Use this URL to cite or link to this record in EThOS: http://ethos.bl.uk/OrderDetails.do?uin=uk.bl.ethos.702960
Title: Natural resources, state formation and the institutions of settler capitalism : the case of Western Canada, 1850-1914
Author: Velasco, Gustavo
ISNI:       0000 0004 6059 8016
Awarding Body: London School of Economics and Political Science (LSE)
Current Institution: London School of Economics and Political Science (University of London)
Date of Award: 2016
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Abstract:
A renewed discussion about inequality and economic divergence between countries has re-introduced the debate about the role played by natural resources, geography and the institutions of settler capitalism as promoters of growth and development in the long-term. Countries like Canada, Argentina, Australia and New Zealand, among others, expanded their frontiers of settlement, created important infrastructural transformations, received millions of immigrants and capital and became the most important producers of natural resources for exports during the first era of globalization (c. 1850-1914). Comparative studies that study these countries’ development have particularly praised the democratic distribution of land in small lots, like in the United States and Canada, which created a class of successful farmers. With the help of Geographic Information system (GIS), this dissertation revisits the political economy of Western Canada settlement by using a historical economic geography approach. Previous investigations on Western Canada settlement used decennial census records to estimate where settlers established themselves. This method is problematic as the expansion of the frontier of settlement happened on a very dynamic period where settlers moved frequently from one region to another. The use of annual postal records, instead, provides a more complete understanding of the region. As postal facilities opened where immigrants had already established themselves, the location of post offices gives a more nuanced understanding of the evolution of the frontier of settlement. This study reconstructed the historical postal and railroad networks that revealed an uneven pattern of settlement with more details. Similarly, by analyzing updated homesteads entries and cancellations data during the period, this dissertation found that farmers’ failures were more frequent than the classical literature assumed, particularly after the 1890s, a period scholars regarded as one of more stable settlement. The production of space and the formation of the institutions in Western Canada from the 1850s to 1914 shows the dynamic of capitalist expansion and natural resources exploitation in a new territory. The location of post offices helps to understand in a granular form the uneven development of regions and the emergence of small communities that later became nodes of an important railroad network.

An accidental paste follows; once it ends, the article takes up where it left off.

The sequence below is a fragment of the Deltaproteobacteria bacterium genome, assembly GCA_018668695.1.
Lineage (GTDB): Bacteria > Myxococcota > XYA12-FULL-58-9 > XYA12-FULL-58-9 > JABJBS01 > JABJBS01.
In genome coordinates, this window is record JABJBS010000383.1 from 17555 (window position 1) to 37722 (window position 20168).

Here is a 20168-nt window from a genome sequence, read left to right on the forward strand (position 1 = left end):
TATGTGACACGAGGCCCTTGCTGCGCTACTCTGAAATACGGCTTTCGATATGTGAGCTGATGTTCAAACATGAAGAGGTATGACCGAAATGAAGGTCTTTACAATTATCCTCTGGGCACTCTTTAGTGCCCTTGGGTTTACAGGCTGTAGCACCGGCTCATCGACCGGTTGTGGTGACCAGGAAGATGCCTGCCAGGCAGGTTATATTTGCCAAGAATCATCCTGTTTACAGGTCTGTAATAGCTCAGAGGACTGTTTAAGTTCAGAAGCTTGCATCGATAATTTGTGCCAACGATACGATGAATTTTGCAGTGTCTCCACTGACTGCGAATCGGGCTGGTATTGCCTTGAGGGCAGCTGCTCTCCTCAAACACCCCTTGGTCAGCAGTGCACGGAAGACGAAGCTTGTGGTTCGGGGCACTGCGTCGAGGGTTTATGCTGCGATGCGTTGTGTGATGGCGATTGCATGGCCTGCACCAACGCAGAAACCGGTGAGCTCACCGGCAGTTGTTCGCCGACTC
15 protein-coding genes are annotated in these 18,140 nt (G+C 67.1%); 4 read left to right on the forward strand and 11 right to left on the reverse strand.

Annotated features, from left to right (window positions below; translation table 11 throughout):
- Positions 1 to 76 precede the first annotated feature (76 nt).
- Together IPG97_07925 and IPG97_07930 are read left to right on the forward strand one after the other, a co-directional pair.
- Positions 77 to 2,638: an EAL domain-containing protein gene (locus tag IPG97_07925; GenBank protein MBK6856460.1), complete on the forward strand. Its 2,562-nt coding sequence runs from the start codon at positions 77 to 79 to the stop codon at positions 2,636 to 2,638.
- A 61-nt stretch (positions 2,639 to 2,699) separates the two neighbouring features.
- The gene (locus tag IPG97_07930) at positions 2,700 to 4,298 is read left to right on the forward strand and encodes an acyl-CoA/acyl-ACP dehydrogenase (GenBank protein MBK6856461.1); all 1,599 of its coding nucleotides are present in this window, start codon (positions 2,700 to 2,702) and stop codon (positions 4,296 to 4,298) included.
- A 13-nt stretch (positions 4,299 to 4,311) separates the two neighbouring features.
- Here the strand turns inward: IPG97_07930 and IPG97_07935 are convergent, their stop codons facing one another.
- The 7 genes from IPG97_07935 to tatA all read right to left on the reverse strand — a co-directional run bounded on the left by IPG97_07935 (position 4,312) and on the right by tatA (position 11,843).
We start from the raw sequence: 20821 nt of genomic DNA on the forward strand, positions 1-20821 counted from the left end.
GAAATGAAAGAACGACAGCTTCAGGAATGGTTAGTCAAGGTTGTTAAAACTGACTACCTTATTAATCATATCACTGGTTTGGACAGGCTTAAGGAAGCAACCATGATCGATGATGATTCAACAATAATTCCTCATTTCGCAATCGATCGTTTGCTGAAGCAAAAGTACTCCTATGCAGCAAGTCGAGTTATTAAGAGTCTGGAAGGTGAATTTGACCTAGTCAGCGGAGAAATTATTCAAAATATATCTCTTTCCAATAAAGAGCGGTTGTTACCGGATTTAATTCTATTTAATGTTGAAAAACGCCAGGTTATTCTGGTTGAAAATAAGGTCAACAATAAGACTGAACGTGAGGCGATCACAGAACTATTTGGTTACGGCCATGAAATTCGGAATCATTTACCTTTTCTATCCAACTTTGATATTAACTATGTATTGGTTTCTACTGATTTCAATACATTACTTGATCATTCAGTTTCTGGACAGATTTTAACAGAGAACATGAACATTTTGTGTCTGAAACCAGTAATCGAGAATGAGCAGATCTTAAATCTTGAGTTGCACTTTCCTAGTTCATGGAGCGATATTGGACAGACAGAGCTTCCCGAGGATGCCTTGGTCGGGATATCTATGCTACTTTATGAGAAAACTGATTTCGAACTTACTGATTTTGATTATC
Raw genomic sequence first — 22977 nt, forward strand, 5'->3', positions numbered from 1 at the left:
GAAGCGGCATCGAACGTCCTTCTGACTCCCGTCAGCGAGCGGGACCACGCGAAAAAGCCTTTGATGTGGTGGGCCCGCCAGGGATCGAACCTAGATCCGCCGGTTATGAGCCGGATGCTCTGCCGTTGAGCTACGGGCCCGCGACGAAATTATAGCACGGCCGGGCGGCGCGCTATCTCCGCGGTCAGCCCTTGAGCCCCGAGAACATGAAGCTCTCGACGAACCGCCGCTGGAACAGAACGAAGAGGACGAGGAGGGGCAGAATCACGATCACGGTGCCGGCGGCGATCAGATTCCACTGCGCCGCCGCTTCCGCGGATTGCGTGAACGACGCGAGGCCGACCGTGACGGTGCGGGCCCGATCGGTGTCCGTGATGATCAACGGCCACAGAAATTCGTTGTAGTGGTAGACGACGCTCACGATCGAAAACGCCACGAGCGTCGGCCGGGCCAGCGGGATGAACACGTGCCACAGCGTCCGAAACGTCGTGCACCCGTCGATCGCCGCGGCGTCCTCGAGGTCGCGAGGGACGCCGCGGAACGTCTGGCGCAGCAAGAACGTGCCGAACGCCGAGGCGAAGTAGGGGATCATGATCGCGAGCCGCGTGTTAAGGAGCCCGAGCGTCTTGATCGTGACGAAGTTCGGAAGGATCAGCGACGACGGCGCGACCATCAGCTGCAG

Supervisor: Not available Sponsor: Not available
Qualification Name: Thesis (Ph.D.) Qualification Level: Doctoral
EThOS ID: uk.bl.ethos.702960  DOI: Not available
Keywords: HC Economic History and Conditions
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